By Mike Pound
I’ve been trying to teach our 14-year-old daughter Emma a few things about driving.
I’m not ready to teach her how to actually drive, but I figure it won’t hurt to give her some pointers in advance of her actually learning to drive.
Emma’s friends Katie and Kelsey are a year older than Emma and are both in the driving part of learning how to drive, so naturally Emma is getting anxious to join them. A few years ago, the idea that Emma was getting close to driving age would have scared me to death. A few years ago, the thought of Emma hopping in a car and driving away would have sent me into a panic. But, as Emma has gotten older and involved in more and more activities, I can’t wait for her to learn to drive. In the past few years I believe I have spent close to 8,959 hours and $593,000 in gas ferrying Emma from one activity to another.
So I’ve begun giving Emma little pointers as I drive her from dance class, to her youth group, to her school activity, to her friends’ houses and back again. Emma usually listens to me when I pass out driving tips, but, after a while, she begins to lose interest. And by “after a while” I mean 30 seconds. I know some of you out there just read that and thought “30 seconds? That’s all?” But I also know that those of you who are currently the parents of a 14-year-old person just read that and thought “Wow, how did you get her pay attention for 30 seconds?”.
Mainly what Emma does when I pass along a driving tip is pretend to listen and then, when I’m finished talking, she asks me what kind of car my wife and I are going to buy her.
“Who says we are?” I say back.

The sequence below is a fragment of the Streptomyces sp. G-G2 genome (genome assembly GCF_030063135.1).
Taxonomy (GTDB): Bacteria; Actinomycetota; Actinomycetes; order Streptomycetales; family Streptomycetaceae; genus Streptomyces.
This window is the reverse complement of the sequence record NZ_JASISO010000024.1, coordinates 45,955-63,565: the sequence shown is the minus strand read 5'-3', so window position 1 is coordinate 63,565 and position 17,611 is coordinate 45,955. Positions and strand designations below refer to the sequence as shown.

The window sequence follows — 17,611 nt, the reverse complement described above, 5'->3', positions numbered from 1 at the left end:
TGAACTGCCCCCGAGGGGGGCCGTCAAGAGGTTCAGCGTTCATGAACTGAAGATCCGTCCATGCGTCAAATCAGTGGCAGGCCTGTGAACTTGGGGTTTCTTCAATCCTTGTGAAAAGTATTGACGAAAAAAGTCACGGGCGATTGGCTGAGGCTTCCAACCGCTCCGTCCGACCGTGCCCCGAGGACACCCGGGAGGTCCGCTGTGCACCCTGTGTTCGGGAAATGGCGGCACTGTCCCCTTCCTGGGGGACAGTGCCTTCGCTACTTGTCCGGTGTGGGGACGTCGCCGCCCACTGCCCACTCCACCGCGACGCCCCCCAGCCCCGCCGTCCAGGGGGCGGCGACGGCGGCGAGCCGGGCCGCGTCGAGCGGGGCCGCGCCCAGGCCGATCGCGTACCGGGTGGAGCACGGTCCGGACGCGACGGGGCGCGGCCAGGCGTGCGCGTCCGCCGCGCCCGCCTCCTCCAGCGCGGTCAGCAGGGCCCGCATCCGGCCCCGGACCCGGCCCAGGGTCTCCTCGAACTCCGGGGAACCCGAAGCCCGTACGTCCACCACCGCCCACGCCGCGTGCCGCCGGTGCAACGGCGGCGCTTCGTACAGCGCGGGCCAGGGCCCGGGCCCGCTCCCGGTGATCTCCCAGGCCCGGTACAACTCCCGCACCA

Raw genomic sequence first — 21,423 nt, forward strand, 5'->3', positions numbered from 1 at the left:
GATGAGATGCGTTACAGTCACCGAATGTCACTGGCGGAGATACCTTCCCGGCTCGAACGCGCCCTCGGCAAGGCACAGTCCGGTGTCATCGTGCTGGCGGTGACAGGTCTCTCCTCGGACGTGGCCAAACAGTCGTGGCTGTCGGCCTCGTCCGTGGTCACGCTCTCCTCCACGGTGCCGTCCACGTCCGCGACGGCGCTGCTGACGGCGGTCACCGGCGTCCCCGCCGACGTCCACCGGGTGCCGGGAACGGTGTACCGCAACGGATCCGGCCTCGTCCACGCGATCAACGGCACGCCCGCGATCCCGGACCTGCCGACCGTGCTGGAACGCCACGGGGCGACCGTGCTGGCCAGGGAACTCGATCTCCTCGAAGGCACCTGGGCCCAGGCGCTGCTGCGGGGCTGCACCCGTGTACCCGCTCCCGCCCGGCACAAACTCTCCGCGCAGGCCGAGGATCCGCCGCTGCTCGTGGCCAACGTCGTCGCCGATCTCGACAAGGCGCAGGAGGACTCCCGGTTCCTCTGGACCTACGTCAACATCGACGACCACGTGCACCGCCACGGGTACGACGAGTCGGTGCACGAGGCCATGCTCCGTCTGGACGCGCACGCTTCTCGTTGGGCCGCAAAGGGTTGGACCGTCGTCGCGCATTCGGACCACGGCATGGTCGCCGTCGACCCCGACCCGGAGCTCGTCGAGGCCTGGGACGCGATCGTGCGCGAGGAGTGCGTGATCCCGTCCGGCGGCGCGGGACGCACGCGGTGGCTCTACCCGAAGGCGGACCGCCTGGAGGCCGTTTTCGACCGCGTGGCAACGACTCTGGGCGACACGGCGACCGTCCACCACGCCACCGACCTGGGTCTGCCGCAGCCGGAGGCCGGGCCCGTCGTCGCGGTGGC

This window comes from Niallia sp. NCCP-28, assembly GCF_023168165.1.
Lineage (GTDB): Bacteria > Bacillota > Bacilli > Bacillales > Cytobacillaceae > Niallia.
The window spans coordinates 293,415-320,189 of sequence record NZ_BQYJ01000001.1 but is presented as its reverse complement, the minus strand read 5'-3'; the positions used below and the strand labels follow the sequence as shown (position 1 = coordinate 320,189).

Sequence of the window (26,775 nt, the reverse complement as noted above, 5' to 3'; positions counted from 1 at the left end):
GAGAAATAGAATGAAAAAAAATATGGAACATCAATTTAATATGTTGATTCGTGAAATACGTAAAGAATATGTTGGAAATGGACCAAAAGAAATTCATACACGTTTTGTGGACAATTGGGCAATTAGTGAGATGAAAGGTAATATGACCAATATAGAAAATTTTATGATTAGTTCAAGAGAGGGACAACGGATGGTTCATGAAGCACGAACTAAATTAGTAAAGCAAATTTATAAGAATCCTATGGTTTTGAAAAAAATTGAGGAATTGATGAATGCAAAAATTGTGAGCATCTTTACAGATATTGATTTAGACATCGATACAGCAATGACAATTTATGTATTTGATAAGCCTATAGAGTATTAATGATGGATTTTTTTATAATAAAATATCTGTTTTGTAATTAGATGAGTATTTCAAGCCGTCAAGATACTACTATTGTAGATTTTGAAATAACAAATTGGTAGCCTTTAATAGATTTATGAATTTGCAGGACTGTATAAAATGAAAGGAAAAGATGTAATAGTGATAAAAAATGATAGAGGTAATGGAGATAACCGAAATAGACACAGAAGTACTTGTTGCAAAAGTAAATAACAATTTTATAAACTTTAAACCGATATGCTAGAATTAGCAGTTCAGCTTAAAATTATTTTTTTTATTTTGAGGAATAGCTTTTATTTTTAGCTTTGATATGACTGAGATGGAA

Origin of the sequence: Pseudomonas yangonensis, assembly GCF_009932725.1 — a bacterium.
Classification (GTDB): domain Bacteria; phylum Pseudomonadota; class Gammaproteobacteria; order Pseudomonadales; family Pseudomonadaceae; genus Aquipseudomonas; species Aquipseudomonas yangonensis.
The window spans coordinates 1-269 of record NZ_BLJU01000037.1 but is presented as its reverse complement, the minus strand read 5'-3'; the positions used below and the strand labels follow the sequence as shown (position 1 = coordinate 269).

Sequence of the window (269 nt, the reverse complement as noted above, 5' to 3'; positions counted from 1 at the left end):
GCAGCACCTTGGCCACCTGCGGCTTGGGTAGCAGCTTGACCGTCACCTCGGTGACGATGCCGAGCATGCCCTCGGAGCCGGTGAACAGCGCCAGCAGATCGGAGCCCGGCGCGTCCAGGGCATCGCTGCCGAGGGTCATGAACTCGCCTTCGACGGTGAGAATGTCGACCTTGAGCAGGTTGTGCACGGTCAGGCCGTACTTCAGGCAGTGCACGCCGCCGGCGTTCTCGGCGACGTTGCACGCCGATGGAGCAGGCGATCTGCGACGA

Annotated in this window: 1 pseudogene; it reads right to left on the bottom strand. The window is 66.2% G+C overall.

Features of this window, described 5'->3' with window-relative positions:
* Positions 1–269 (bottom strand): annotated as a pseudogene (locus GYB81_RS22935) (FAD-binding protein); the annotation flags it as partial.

“Daaaaaaaaad!!,” Emma says back to me.
“No seriously, who told you that we are going to buy you a car?” I say.
Emma doesn’t answer my question. Instead she starts listing the sorts of cars she might be interested in driving. After Emma is through running down her list of cars, I tell her that my parents didn’t buy me a car when I was in high school.
“What did you drive?” Emma asks in a horrified voice.
“Our family station wagon,” I say.
“Gross,” Emma says.
I tell Emma that driving the family station wagon wasn’t as gross as she thinks it was. I wasn’t cool; don’t’ get me wrong, but at least I got to drive.
“If I had to drive your car I would die of embarrassment,” Emma tells me.
I tell Emma that I’m sorry to hear that she feels that way.
“So what kind of car are you guys going to buy me?” Emma asks again.
I told Emma that I didn’t get a car until my freshman year in college and that I had to buy it myself.
“What kind of car was it?” Emma asked.
“A 1967 Chevy Impala,” I said.
“Was that a cool car?” Emma asked.
I told Emma that I’m pretty sure that at one time my Chevy Impala was a cool car, but by the time that I bought the car its cool days were long gone. I told Emma that about a month after I bought the car I was driving it back to college when the left front tire fell off.
“That’s awful,” Emma said.
“You’re telling me,” I said.
Emma asked me what happened to my Chevy Impala.
“I think I abandoned it on a country road,” I told Emma.
Emma was quiet for a few minutes as we continued our drive. Then she looked at me and told me she had a question for me. I told Emma to ask away.
“What’s a station wagon?” she asked.
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